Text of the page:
5.Camfield C, Camfield P, Gordon K, Smith B, Dooley J. Outcome of childhood epilepsy: A population-based study with a simple predictive scoring system for those treated with medication. J Pediatr 1993;122:861-8.  Back to cited text no. 5  [PUBMED]  
6.Oskoui M, Webster RI, Zhang X, Shevell MI. Factors predictive of outcome in childhood epilepsy. J Child Neurol 2005;20:898-904.  Back to cited text no. 6  [PUBMED]  
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8.Sillanpaa M, Schmidt D. Prognosis of seizure recurrence after stopping antiepileptic drugs in seizure-free patients: A long-term population-based study of childhood-onset epilepsy. Epilepsy Behav 2006;8:713-9.  Back to cited text no. 8    
9.Tang-Wai R, Oskoui M, Webster R, Shevell M. Outcomes in pediatric epilepsy: Seeing through the fog. Pediatr Neurol 2005;33:244-50.  Back to cited text no. 9  [PUBMED]  [FULLTEXT]
10.Brorson LO, Wranne L. Long-term prognosis in childhood epilepsy: survival and seizure prognosis. Epilepsia 1987;28:324-30.  Back to cited text no. 10  [PUBMED]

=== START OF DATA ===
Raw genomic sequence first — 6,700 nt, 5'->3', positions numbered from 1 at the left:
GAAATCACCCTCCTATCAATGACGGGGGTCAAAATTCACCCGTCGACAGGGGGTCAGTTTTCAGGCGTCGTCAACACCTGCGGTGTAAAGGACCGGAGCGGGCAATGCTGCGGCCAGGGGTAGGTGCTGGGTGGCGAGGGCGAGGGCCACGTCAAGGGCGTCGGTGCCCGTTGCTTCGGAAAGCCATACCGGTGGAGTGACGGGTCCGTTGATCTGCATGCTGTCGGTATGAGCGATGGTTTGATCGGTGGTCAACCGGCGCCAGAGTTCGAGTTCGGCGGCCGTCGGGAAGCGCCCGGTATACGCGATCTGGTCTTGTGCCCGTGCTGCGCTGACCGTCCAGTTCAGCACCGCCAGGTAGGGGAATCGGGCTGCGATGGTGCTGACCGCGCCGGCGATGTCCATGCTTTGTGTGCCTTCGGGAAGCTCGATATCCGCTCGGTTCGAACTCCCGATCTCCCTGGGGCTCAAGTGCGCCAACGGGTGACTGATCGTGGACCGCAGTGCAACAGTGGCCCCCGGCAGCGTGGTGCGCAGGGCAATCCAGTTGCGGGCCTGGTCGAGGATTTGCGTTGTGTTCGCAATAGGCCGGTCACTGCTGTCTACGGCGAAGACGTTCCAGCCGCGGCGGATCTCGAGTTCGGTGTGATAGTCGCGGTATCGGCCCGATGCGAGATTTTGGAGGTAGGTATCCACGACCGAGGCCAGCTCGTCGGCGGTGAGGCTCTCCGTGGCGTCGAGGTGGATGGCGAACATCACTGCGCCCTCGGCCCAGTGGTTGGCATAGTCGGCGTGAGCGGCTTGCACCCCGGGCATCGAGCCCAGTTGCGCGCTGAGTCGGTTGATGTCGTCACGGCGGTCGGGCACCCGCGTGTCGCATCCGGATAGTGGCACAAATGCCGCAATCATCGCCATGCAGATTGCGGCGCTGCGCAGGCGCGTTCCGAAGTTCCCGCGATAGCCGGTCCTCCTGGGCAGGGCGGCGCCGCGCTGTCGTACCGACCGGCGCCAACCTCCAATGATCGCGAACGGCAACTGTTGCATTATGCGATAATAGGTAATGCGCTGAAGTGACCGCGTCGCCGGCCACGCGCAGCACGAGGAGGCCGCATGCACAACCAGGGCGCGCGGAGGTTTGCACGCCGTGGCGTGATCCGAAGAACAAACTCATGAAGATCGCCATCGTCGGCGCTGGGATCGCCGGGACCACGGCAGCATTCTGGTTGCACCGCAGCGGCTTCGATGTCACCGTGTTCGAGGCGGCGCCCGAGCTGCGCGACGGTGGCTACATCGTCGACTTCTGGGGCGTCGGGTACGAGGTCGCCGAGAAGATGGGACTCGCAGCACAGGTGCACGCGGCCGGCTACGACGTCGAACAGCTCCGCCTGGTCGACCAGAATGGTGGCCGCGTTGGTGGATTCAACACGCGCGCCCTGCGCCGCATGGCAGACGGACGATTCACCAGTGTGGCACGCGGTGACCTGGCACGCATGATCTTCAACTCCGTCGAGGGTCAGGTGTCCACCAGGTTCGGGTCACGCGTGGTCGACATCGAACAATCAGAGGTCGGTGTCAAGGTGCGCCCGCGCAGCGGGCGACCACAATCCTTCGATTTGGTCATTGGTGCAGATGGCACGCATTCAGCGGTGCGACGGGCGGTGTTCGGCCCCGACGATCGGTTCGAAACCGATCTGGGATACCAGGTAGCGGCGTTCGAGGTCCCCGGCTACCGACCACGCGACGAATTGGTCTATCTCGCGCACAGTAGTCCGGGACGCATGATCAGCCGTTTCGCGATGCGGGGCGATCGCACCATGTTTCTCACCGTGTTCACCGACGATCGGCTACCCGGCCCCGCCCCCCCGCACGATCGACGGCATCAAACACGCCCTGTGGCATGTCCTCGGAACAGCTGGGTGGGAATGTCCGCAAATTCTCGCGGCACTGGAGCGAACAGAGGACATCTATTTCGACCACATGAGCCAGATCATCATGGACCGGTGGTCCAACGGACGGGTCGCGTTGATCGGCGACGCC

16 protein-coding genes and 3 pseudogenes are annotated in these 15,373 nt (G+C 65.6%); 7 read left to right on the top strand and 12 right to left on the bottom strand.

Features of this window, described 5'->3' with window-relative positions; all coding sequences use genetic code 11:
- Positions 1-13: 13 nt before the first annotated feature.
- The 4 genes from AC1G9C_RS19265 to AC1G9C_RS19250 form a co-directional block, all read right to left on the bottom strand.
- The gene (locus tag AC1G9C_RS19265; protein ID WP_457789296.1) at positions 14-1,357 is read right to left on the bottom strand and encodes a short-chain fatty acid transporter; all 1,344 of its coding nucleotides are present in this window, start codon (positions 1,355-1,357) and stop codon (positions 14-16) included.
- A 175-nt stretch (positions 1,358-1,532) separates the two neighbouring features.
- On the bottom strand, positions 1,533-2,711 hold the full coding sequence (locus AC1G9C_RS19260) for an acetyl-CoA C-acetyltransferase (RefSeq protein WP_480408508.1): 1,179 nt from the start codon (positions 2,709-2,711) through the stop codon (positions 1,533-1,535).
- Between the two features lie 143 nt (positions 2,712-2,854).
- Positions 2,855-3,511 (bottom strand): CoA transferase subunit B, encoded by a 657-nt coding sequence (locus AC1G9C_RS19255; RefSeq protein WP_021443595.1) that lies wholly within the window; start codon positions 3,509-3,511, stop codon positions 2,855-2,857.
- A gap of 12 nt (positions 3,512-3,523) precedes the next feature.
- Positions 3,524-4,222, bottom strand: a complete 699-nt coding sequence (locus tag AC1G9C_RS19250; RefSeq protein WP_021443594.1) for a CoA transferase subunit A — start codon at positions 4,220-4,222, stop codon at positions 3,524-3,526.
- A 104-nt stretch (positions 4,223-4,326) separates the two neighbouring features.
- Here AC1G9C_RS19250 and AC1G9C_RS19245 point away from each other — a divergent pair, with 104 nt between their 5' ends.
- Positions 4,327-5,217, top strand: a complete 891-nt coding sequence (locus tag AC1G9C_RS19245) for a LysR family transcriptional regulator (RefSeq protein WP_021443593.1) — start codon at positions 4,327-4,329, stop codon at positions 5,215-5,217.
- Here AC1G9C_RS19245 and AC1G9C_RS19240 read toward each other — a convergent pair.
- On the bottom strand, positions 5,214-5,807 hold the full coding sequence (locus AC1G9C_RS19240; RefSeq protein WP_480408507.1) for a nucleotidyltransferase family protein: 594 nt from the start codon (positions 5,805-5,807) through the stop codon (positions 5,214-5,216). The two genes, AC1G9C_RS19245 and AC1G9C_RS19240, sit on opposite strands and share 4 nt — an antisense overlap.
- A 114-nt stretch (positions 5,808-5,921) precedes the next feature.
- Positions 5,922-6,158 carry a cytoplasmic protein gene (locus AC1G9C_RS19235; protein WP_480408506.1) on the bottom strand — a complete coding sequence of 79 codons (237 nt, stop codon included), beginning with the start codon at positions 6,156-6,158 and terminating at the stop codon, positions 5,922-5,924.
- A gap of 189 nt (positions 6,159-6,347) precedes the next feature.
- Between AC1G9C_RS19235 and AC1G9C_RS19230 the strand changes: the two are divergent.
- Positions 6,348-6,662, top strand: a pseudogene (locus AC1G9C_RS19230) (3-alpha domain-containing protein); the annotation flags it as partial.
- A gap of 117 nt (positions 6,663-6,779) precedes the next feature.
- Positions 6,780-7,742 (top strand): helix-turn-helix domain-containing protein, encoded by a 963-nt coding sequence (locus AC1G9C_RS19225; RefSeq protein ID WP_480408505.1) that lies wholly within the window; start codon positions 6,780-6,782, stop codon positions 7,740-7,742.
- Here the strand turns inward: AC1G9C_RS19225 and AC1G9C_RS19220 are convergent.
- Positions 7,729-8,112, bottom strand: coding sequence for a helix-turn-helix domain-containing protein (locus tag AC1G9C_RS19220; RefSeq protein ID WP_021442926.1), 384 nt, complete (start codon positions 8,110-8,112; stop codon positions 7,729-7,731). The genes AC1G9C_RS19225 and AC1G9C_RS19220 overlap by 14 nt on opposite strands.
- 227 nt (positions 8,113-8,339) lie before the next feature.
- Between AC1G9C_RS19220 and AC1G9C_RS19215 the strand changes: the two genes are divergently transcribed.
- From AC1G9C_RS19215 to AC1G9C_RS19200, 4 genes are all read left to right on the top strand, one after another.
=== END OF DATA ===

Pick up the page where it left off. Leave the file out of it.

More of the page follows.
11.Proposal for revised classification of epilepsies and epileptic syndromes: Commission on Classification and Terminology of the International League Against Epilepsy. Epilepsia 1989;30:389-99.  Back to cited text no. 11    
12.Berg AT, Shinnar S, Levy SR, Testa FM, Smith-Rapaport S, Beckerman B, et al . Two-year remission and subsequent relapse in children with newly diagnosed epilepsy. Epilepsia 2001;42:1553-62.  Back to cited text no. 12  [PUBMED]  [FULLTEXT]
13.Geelhoed M, Boerrigter AO, Camfield P, Geerts AT, Arts W, Smith B, et al . The accuracy of outcome prediction models for childhood-onset epilepsy. Epilepsia 2005;46:1526-32.  Back to cited text no. 13  [PUBMED]  [FULLTEXT]
14.Hauser E, Freilinger M, Seidl R, Groh C. Prognosis of childhood epilepsy in newly referred patients. J Child Neurol 1996;11:201-4.  Back to cited text no. 14  [PUBMED]  
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17.Wakamoto H, Nagao H, Hayashi M, Morimoto T. Long-term medical, educational and social prognoses of childhood-onset epilepsy: A population-based study in a rural district of Japan. Brain Dev 2000;22:246-55.  Back to cited text no. 17  [PUBMED]  [FULLTEXT]


  [Table - 1], [Table - 2]